What are some benefits to deregulation?

Deregulation can help economic growth thrive. It is thought that by permitting firms to run their business how they prefer, they are able to be more efficient. There are no rules that specify that they can only run their factories for a set number of hours per day or use specific materials in production.

When the company does not need to pay legal fees to ensure that it is in compliance, there is more available capital to use for investing in labor or new equipment. Companies can also lower their fees and thus attract more customers.

In sectors such as airlines and telecommunications, deregulation has increased competition and lowered prices for consumers.

As deregulation takes effect, it reduces barriers to entry. New businesses don’t have as many fees or regulatory considerations, so it is less expensive to enter markets.

The Bottom Line

Deregulation lowers costs of operations, allows more businesses to enter a market, and lowers prices for consumers. These factors can help stimulate efficiency and lead to increased economic growth.

Article Sources
Investopedia requires writers to use primary sources to support their work. These include white papers, government data, original reporting, and interviews with industry experts. We also reference original research from other reputable publishers where appropriate. You can learn more about the standards we follow in producing accurate, unbiased content in our editorial policy.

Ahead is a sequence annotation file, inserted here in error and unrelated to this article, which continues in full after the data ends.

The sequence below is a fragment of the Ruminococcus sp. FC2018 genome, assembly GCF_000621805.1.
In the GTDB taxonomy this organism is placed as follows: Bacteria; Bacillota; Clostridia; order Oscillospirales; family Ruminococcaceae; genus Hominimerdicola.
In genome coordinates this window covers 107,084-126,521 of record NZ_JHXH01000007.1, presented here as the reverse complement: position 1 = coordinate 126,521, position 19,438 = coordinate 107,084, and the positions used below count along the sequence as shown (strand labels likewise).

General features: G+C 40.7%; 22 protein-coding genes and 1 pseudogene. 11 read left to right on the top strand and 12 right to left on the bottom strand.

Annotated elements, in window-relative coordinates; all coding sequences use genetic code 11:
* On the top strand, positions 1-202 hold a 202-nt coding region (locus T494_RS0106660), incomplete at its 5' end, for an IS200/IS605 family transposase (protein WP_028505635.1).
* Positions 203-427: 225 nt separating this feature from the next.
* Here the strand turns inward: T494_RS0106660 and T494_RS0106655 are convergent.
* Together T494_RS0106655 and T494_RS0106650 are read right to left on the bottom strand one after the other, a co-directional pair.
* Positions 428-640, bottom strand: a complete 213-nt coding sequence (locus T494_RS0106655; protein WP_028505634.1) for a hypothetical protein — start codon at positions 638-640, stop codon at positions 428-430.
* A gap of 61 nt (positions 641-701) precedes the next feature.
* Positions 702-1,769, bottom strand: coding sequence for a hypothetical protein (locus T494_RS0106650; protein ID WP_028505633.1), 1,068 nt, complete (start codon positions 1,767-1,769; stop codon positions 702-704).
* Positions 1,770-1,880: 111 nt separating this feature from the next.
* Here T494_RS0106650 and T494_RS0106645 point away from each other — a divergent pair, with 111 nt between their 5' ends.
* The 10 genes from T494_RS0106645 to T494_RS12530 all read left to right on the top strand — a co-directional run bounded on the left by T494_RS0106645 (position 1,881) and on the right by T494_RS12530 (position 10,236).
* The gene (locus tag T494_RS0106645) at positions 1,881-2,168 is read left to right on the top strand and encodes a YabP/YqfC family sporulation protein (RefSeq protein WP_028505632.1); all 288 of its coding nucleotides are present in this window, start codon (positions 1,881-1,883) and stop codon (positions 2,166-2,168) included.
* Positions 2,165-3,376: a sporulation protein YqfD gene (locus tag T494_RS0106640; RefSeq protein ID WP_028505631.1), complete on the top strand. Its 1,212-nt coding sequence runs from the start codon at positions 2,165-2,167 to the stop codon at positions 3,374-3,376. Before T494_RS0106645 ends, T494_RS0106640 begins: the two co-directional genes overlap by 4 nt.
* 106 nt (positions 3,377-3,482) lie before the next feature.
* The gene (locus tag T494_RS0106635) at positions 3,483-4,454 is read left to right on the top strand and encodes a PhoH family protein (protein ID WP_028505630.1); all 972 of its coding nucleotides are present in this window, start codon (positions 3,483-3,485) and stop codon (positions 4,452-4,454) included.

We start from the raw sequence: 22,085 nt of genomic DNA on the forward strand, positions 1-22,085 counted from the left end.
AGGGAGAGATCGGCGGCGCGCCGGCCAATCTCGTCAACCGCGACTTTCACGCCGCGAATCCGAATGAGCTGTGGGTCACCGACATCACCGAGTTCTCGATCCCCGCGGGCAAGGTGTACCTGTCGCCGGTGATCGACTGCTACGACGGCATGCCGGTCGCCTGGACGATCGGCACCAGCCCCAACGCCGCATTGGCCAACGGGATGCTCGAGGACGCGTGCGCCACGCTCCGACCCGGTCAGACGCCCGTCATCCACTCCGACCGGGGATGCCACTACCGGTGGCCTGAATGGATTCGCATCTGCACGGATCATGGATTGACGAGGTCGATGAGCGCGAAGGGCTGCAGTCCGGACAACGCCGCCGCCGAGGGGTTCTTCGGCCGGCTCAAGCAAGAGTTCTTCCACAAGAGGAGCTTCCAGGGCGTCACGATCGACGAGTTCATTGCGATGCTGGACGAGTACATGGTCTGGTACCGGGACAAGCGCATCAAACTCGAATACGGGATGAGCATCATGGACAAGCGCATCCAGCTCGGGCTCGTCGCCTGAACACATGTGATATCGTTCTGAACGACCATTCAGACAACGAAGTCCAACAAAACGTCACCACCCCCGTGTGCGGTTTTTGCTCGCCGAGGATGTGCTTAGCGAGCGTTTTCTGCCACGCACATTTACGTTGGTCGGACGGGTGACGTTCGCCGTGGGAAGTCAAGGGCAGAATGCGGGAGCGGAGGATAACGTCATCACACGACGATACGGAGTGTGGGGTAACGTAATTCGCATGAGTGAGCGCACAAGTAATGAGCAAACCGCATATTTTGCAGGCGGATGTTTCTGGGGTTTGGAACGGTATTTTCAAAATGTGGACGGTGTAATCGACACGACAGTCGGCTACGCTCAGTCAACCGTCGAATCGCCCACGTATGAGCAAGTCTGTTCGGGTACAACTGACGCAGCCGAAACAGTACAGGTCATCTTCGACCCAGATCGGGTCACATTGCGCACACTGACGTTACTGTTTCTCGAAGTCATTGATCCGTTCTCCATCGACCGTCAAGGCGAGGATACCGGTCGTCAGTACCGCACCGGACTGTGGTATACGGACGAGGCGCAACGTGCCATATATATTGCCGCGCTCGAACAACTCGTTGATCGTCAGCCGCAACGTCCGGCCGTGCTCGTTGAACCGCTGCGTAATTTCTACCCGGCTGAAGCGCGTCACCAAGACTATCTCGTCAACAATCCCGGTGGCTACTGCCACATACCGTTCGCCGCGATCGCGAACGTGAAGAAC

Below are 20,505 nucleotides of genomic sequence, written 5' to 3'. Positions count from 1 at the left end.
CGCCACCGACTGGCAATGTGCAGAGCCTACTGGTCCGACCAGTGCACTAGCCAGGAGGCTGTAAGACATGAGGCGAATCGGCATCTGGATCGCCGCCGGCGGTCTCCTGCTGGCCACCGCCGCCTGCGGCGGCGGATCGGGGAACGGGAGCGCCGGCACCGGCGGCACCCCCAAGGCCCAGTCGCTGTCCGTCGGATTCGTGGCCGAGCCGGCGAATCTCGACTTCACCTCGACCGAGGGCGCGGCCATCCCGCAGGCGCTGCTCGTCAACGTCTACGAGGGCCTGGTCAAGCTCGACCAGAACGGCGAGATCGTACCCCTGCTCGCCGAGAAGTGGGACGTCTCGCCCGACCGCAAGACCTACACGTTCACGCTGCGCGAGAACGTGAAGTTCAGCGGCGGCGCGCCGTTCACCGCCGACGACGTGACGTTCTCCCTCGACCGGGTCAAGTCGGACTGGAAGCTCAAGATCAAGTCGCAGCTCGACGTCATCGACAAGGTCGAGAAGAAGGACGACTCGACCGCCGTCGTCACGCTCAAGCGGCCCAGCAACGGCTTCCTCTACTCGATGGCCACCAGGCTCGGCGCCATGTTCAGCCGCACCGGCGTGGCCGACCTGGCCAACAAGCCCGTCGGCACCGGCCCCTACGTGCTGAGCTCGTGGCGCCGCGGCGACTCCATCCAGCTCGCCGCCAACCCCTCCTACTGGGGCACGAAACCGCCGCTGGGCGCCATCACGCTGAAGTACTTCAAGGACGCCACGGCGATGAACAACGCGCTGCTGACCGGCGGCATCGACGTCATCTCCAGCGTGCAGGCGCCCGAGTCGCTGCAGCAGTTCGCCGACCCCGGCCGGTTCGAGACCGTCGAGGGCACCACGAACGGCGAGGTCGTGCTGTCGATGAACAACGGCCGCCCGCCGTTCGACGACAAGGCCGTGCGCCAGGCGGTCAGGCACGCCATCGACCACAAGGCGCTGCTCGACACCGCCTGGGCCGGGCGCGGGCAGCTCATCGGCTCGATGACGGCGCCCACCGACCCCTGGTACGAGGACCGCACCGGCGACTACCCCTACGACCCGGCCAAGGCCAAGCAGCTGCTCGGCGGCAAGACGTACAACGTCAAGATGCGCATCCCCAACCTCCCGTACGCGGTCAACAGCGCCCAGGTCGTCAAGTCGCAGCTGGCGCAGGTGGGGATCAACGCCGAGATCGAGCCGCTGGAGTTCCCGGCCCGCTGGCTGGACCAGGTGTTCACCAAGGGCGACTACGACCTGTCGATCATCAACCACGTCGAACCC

1. U.S. Securities and Exchange Commission. "Speech by SEC Commissioner: Securities Regulation After Glass-Steagall Reform."

  2. U.S. Securities and Exchange Commission-Investor.gov. "The Laws that Govern the Securities Industry."

  3. Federal Reserve Bank of San Francisco-Economic Research. "Cracking the Glass-Steagall Barriers."

  4. Board of Governors of the Federal Reserve System. "Regulation H-Section 109 of the Riegle-Neal Interstate Banking and Branching Efficiency Act."

  5. Financial Reserve History. "Financial Services Modernization Act of 1999, Commonly Called Gramm-Leach-Bliley."

  6. Commodity Futures Trading Commission. "Congress Passes Commodity Futures Modernization Act."

  7. U.S. Securities and Exchange Commission. “Final Rule: Supervised Investment Bank Holding Companies (Corrected Version).”

  8. U.S. Securities and Exchange Commission. "17 CFR Parts 229 and 249-Conflict Minerals; Proposed Rule."

  9. Washington Post. "Congress Approves Plan to Roll Back Post-Financial-Crisis Rules for Banks."

  10. Mercatus Center-George Mason University. "The McLaughlin-Sherouse List: The 10 Most-Regulated Industries of 2014."

  11. U.S. Fish & Wildlife Service. "Federal Water Pollution Control Act (Clean Water Act)."